Turned out to be more attractive than I expected. Fitting took a while but the result was worth it.
I was very sceptical at first if the seat would fit because our loo is a strange size, and the seat is not the cheapest! And then I never thought it would be easy to fix the seat to the toilet but after reading through the instructions I thought I can do this!! And I was right! It was easy to do and you can even adjust the seat that it fits perfect! And it's comfortable to sit on it as well and it's strong and it doesn't "wobble" around! Very happy and I would buy it again.
within a couple of days of the seat being fitted, a hairline crack had developed on the lid towards the back.....this increased in size over the next few days.....i advised Victorian Plumbing and they told me they would give me a 15% discount if i bought another one. The plastic is poor quality and flimsy and not strong enough for a loo seat. Appalling customer service. The lid has now completely broken off - complete waste of money.
this looks ok, but i am stunned to find that it is not solid wood. It is MDF according to the packaging. The product description on the website says nothing about this, only describing it as antique pine. Not good enough.
When was the last time you paid any real attention to your toilet seat? Exactly! They aren't an item that is often on our minds, rather something that we just take for granted as an everyday thing we encounter. But upgrading your toilet seat is a fantastic, simple, and cost effective way to improve the look of your bathroom. With that in mind, we know it can be sometimes be a bit of a minefield out there trying to find just the right option, so that's why we've put this handy guide together to help make the process easier.
This all depends on a few things really. Your own personal taste will obviously play a part in the general style of toilet seat you go for, but there are other things which need to be taken into consideration too. The material of the seat for example, should complement the toilet and the setting it will be placed in. Plastic seats are ideal for sleek, contemporary units while wooden finishes tend to look more at home in traditional settings.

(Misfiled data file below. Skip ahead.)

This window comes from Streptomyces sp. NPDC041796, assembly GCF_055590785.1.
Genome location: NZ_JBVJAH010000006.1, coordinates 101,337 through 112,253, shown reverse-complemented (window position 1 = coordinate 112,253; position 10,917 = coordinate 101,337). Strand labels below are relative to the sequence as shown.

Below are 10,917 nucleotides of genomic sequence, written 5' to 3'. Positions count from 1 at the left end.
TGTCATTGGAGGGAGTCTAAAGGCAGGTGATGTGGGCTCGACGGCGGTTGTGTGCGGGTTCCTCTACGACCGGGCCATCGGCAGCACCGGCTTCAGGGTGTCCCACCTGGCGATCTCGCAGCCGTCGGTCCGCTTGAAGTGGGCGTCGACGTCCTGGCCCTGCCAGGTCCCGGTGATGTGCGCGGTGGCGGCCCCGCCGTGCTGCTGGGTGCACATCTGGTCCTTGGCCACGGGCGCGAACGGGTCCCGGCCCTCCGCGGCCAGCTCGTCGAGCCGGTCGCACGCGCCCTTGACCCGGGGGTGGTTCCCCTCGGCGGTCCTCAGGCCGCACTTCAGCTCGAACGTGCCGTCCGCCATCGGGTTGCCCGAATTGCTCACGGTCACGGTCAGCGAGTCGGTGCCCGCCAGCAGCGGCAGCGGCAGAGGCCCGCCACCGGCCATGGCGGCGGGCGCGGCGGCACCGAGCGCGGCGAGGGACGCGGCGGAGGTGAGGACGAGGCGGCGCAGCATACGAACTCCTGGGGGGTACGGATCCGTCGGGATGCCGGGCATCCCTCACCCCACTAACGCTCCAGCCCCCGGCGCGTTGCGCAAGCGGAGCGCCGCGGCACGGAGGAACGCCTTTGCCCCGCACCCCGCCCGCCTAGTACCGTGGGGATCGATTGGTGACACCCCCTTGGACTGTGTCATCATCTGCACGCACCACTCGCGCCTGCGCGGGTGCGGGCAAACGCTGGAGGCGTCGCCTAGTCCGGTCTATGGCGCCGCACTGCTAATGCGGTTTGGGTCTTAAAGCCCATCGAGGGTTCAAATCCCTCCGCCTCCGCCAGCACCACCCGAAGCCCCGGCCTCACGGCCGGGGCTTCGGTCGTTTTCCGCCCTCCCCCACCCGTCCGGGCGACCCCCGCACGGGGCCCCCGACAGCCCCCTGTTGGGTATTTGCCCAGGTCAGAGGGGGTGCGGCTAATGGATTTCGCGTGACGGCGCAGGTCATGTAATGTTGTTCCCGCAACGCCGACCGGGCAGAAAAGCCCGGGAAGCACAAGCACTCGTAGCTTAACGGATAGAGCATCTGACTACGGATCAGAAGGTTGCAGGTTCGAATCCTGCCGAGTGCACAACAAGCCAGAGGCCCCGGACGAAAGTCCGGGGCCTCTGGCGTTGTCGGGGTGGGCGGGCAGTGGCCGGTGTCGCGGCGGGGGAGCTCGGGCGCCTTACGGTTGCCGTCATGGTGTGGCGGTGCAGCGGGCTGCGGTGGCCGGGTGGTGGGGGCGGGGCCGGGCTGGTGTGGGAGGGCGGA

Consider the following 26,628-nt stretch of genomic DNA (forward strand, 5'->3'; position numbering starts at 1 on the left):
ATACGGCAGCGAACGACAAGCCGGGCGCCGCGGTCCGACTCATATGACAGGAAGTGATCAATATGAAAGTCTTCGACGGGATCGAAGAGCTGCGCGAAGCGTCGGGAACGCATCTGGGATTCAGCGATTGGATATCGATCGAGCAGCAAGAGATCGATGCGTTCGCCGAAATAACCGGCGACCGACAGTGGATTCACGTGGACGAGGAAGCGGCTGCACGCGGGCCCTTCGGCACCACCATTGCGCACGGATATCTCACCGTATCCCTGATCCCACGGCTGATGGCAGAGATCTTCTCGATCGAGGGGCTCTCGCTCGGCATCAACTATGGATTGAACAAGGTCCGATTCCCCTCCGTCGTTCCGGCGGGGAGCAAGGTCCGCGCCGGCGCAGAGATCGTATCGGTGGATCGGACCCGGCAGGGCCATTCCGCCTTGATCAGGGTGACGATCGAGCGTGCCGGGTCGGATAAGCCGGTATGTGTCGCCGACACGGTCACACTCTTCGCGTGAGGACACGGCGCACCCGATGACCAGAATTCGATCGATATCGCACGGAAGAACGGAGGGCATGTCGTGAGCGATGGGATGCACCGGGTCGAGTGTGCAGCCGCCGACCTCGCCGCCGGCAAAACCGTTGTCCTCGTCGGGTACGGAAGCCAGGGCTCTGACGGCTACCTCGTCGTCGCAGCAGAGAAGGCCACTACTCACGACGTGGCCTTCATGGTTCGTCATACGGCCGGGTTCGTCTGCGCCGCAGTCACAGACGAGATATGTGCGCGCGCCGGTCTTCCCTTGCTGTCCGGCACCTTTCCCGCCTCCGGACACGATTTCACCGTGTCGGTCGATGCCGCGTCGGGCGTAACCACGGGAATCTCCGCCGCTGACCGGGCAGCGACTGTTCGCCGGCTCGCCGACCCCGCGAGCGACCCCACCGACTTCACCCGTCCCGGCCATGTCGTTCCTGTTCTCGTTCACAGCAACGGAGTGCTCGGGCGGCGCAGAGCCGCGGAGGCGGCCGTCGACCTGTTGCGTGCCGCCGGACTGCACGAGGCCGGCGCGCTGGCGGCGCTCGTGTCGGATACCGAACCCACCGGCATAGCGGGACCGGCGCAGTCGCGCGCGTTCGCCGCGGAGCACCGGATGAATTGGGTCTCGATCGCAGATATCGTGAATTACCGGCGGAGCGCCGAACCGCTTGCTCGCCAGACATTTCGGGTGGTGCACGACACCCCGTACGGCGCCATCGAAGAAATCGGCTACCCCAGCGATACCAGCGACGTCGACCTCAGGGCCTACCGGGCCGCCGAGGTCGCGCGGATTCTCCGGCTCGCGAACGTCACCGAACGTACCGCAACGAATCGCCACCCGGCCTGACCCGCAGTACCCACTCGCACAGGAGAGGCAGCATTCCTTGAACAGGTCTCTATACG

Also be aware that toilet seats have different methods of fixing. Some will feature top fixing hinges while others (normally the more traditionally styled items) will have bottom fixing hinges which use bolts that secure the seat from underneath.
The shape and size of the toilet seat is also important (it's no good opting for a standard shaped oval seat if you have a contemporary square toilet for example). If you're choosing a universal fit toilet seat then you need to take some specific measurements, which we'll explain later.
There are also toilet seats which have neat features, such as soft closing mechanisms, which are great if you have small children and want to avoid the risk of them slamming the seat on their fingers. You need to think about who is going to be using the bathroom, and choose a toilet seat which is suitable for everyone in the house.
This all depends really. If you're not going for a direct replacement which is designed to fit your specific toilet; instead opting for a universal option, then you need to be careful. To make sure your new toilet seat fits, you will need to take some measurements (making sure they are all accurate).
The measurements you need to take are the total depth of the pan (back to front), the internal width of the pan, as well as the width at the widest point, and also the fixing centre distance. These key dimensions will allow you to select a toilet seat that will be guaranteed to fit your toilet properly.
Toilet seats are certainly one of the easier items to fit when it comes to bathroom upgrades, and they shouldn't pose any problems when tackling the job yourself (as long as your measurements are correct!)
First you need to remove the old toilet seat. To do this, simply unscrew either the top or bottom fixing bolts which hold the seat in place and gently lift it away from the pan. Then, place the new seat down onto the pan, aligning it with the bolt holes. Push the bolts through the holes and then tighten the nuts from the underside of the pan. Don't apply too much pressure when tightening though as it will make the seat difficult to remove if you need to change it again in the future.